Medieval Pilgrim and Secular Badges
Medieval Pilgrim and Secular Badges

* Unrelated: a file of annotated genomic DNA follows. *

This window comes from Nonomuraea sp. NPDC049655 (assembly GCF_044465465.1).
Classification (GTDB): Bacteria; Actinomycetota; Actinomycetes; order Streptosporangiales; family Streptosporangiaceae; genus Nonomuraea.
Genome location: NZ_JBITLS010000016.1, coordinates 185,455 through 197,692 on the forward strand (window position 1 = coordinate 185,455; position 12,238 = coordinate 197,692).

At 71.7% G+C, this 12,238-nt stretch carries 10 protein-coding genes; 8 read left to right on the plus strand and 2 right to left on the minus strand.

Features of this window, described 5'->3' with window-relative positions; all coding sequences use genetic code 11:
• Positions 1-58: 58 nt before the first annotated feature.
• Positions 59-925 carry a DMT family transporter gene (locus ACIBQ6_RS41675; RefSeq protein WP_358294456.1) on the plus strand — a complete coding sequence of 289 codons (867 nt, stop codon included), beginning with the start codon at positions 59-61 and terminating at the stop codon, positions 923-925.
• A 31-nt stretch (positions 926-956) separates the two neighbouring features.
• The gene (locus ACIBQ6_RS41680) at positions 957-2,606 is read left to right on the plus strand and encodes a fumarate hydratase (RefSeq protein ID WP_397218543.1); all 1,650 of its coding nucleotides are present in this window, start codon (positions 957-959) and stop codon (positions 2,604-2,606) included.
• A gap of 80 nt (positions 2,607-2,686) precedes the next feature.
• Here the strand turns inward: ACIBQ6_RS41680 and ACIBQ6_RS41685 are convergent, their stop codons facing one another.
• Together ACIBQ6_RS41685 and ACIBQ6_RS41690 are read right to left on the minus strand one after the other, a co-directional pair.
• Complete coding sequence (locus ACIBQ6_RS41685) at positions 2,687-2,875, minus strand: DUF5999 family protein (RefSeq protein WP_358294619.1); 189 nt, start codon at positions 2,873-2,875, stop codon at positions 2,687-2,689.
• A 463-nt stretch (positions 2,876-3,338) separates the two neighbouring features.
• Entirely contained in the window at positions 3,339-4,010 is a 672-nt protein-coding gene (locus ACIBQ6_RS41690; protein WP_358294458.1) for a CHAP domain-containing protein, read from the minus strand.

MITCHINER, MICHAELMedieval Pilgrim and Secular Badges. Sanderstead 1986.The concept of pilgrimage, providing as it does the opportunity to contemplate some of the fundamental truths of life, is in no way restricted either to Christianity or to the Medieval period. So, the present study is concerned with only one small part of this human experience. In many respects the period that extended from Thomas Becket's martyrdom in 1170 until Henry VIII abolished the shrines during the late 1530's marked the heyday of pilgrimage in England. Concepts and preferences evolved and changed within this time span, as will be apparent in this book. Badges were popular pilgrim signs, but the same period also saw widespread popular use of badges with purely secular characteristics. The present study has therefore been extended beyond the pilgrim scene to embrace the field of contemporary secular badges and some forms of other ornamental dress fittings. Personal preference also evolved in this sphere through the course of time and the influence of the Wars of the Roses on the form of secular retainers' badges should not be underestimated. As recently as 1968 it was possible ot write that only about 1300 medieval pilgrim signs had been found in England. Since then the use of the metal detector has considerably increased that number. The badges catalogued here have been acquired by the author principally from finds made by a group of metal detector enthusiasts, popularly known as 'mudlarks', who belong to the restricted group possessing official licences to dig the Thames foreshaw in London. These items provide a representative picture of the badges lost by London's medieval inhabitabts and they also tell us something of their everyday life and of their travels to shrines, both near and far.288 pages, over 1,100 badges illustrated. Casebound.

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